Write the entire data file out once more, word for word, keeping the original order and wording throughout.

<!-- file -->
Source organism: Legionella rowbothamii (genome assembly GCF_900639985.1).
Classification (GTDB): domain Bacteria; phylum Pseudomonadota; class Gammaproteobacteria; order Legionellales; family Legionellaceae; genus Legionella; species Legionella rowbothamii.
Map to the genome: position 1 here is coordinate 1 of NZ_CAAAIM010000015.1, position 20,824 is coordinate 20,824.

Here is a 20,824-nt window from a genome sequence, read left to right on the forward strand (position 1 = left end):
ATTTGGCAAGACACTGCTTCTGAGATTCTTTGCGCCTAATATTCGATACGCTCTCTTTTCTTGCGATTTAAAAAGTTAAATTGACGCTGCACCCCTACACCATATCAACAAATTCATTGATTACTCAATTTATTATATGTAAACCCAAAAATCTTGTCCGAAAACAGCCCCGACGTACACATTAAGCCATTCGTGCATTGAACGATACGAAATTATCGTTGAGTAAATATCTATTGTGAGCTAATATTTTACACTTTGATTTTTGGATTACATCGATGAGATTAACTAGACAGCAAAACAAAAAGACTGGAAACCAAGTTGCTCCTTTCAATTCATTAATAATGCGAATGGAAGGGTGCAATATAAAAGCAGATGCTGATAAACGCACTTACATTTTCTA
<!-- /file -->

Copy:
Source organism: Legionella rowbothamii (genome assembly GCF_900639985.1).
Classification (GTDB): domain Bacteria; phylum Pseudomonadota; class Gammaproteobacteria; order Legionellales; family Legionellaceae; genus Legionella; species Legionella rowbothamii.
Map to the genome: position 1 here is coordinate 1 of NZ_CAAAIM010000015.1, position 20,824 is coordinate 20,824.

Here is a 20,824-nt window from a genome sequence, read left to right on the forward strand (position 1 = left end):
ATTTGGCAAGACACTGCTTCTGAGATTCTTTGCGCCTAATATTCGATACGCTCTCTTTTCTTGCGATTTAAAAAGTTAAATTGACGCTGCACCCCTACACCATATCAACAAATTCATTGATTACTCAATTTATTATATGTAAACCCAAAAATCTTGTCCGAAAACAGCCCCGACGTACACATTAAGCCATTCGTGCATTGAACGATACGAAATTATCGTTGAGTAAATATCTATTGTGAGCTAATATTTTACACTTTGATTTTTGGATTACATCGATGAGATTAACTAGACAGCAAAACAAAAAGACTGGAAACCAAGTTGCTCCTTTCAATTCATTAATAATGCGAATGGAAGGGTGCAATATAAAAGCAGATGCTGATAAACGCACTTACATTTTCTA